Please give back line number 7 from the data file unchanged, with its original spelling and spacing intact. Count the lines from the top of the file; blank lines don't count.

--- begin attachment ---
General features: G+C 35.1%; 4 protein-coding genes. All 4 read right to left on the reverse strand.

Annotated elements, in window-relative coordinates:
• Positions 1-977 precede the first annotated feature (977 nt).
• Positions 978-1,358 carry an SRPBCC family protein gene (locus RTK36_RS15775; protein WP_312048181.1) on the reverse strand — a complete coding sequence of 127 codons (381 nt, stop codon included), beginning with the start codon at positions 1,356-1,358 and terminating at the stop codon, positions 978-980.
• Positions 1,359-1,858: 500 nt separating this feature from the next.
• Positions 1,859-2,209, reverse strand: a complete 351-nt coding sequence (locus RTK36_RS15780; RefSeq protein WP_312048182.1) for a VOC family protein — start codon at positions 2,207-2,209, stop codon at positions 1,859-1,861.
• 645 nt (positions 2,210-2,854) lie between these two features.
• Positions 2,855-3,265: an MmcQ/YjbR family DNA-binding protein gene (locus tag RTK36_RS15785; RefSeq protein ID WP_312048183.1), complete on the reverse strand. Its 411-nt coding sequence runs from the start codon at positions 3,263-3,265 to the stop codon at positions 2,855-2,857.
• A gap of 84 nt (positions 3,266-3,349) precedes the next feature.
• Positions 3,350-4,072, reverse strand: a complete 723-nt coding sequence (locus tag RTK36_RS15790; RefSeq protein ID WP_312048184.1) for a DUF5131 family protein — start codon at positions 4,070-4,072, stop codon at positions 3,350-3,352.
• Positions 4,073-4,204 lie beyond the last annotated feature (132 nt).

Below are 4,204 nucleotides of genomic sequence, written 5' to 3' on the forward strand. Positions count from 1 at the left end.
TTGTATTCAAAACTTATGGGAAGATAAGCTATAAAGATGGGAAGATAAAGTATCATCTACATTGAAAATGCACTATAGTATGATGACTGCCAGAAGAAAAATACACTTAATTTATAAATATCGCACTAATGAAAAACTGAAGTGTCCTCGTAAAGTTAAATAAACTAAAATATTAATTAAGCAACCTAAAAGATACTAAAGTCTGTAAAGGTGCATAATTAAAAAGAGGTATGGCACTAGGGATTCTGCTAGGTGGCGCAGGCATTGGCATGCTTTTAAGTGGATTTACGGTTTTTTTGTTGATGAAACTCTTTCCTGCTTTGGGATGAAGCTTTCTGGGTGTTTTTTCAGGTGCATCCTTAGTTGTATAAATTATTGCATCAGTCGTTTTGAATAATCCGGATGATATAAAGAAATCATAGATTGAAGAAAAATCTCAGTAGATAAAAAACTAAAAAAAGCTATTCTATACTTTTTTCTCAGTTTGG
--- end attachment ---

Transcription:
• 645 nt (positions 2,210-2,854) lie between these two features.